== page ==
Saturday, January 18, 2014

PCB fab - Toner transfer method

I finally perfected the toner transfer method for fabbing my own printed circuit boards.  David Kelley of Ideo says "Fail often to succeed sooner."  Let's just say that the video above was not my first attempt at this process...

I recently picked up a used HP laserjet 5000. The main paper tray feed is broken, but the single feed tray works fine.  This is perfect for printing toner transfers!  You can find them on amazon for around $200, here.

With the printer set to use maximum toner density, I printed a sheet of fabkit arduino boards (plans from MIT here) for practice using this method of making an etch resist for a pcb.  I use toner transfer paper by Pulsar, here.

In the past I've attempted to use a clothes iron to apply heat to the transfer paper, but decided to pick up a cheap laminator to hopefully simplify the process.  This one works like a charm, as long as I run the board through several times.

I found that folding a bit of the paper over the edge of the copper clad board helps hold it in place as it goes through the laminator.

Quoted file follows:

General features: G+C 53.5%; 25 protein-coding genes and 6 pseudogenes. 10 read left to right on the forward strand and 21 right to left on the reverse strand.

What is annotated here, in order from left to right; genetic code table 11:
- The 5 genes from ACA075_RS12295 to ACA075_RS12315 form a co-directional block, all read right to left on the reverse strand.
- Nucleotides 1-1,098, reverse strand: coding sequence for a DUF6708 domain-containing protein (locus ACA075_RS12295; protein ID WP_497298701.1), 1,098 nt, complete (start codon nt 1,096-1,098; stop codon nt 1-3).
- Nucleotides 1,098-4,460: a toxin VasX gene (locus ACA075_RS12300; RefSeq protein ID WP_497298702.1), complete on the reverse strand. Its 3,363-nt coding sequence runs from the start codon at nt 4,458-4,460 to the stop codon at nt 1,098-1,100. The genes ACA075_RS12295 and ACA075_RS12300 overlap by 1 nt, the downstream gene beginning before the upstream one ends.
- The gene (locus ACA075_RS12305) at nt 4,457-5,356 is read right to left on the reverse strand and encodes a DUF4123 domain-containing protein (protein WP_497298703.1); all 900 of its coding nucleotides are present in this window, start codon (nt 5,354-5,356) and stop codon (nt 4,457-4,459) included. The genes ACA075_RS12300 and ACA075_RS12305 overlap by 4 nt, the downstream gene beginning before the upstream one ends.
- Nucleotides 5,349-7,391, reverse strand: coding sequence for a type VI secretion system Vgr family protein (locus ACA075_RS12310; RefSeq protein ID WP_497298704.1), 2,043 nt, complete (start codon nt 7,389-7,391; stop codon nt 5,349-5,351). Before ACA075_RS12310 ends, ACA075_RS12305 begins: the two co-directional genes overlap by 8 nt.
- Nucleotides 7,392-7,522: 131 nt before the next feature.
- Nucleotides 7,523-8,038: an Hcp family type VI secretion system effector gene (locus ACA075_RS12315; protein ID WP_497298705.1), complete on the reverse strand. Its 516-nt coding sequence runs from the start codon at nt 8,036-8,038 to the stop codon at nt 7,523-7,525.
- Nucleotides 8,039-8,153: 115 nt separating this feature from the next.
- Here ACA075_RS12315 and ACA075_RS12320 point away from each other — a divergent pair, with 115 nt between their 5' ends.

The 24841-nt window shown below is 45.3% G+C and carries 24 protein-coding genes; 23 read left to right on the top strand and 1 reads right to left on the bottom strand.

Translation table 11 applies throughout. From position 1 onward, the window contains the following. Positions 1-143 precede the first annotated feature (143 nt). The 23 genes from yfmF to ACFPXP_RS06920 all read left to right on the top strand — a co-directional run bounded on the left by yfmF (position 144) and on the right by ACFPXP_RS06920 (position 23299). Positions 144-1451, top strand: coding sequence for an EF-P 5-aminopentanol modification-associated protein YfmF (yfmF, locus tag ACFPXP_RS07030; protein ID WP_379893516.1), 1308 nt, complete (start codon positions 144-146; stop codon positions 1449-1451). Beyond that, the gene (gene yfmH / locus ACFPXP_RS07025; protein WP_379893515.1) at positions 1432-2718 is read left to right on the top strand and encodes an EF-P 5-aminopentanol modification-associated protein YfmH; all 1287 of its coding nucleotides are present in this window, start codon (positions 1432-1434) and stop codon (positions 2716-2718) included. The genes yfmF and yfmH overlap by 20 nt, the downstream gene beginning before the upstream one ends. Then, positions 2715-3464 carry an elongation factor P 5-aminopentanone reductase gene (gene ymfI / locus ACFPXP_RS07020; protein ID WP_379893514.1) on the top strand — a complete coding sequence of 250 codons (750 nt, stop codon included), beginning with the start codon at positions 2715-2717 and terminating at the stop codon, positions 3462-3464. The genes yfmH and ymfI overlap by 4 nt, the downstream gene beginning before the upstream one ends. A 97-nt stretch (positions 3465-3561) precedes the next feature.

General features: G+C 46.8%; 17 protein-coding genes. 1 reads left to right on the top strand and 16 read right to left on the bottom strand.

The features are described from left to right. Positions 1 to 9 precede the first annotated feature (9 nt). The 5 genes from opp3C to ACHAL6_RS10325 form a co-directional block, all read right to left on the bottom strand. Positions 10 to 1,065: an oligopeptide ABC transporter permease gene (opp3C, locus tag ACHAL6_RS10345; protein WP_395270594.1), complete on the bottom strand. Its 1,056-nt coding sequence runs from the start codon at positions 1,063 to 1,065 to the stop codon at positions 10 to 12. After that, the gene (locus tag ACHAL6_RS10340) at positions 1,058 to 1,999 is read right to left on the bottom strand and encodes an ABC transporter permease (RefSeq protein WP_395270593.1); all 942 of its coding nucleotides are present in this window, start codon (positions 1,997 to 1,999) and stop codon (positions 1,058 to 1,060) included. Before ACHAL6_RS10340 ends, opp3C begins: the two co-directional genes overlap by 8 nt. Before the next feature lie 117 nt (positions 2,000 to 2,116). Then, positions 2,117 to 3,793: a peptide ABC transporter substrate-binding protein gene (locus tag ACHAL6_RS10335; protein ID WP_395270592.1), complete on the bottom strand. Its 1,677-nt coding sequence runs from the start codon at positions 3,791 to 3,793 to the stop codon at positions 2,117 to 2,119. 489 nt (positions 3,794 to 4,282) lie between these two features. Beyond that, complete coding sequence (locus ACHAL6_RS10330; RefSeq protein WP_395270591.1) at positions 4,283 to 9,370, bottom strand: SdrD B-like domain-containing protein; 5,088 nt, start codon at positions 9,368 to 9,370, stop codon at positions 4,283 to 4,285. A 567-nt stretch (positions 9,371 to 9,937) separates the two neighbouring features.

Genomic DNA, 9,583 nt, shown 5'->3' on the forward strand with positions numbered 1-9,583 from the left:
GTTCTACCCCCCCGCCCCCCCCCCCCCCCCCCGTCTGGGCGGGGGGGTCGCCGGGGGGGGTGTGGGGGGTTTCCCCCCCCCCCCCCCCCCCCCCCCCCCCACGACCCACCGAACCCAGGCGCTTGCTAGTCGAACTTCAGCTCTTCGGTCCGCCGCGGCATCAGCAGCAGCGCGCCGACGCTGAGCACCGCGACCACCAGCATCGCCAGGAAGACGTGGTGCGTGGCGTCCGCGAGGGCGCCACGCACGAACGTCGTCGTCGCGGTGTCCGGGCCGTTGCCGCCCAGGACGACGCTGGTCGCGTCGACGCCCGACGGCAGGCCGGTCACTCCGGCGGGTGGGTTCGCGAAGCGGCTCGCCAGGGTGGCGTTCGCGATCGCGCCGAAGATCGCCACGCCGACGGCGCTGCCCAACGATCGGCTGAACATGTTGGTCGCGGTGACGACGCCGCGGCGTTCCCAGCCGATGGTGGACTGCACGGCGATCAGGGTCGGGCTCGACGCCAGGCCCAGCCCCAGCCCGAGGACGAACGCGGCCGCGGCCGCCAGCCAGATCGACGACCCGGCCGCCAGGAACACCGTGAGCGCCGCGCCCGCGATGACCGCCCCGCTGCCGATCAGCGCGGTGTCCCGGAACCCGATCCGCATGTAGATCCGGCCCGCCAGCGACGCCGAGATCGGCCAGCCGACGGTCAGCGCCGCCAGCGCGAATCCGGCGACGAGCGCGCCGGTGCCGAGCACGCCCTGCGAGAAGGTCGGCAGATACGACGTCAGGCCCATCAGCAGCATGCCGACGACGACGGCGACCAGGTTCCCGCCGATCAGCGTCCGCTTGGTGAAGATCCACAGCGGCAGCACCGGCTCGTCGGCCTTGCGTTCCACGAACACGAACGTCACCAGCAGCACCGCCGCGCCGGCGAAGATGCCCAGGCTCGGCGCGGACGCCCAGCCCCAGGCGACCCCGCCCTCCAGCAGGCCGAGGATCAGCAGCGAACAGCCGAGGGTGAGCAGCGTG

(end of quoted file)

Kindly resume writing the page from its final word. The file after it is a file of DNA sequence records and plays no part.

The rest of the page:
As SOON as the board runs through the laminator, toss it in some room temperature water (as shown in the video at the beginning of this post.)  In the past I've waited too long before putting it in the water, and it doesn't release properly.

Next I add a layer of green TRF foil.  This will adhere to the transferred toner and strengthen the resist against the acid.  Again, I fold a bit over the edge of the board.

And run that through the laminator...

I peeled the TRF foil away, and voil√†! The resist is complete.  Time to etch...

For that, I do what printmakers call the "Edinburgh Etch."  A mixture of ferric chloride, citric acid, and water will etch the unprotected copper away from my board.

I add some adhesive-backed craft foam so the board will float in the acid...

Normally I use an agitator to keep the acid moving around, but I'm currently in the process of upgrading mine.  In that case, I make sure to have the copper side of the board facing down, so that the copper will fall away from the board as it etches.

The board after the etch...

Resist removed with acetone, board trimmed on my bandsaw & beltsander.

My arduino SMD components...

And after (painfully) soldering the tiny components, the board is finished!  Next step would be flashing the atmega chip, but I'll save that for another post.


  1. I'll teach you how to solder smd parts if you teac5 me how to do this. Very cool!

  2. i'm coming over and we're making art.

  3. Thank you very much for posting and sharing this great article. It is so interesting for me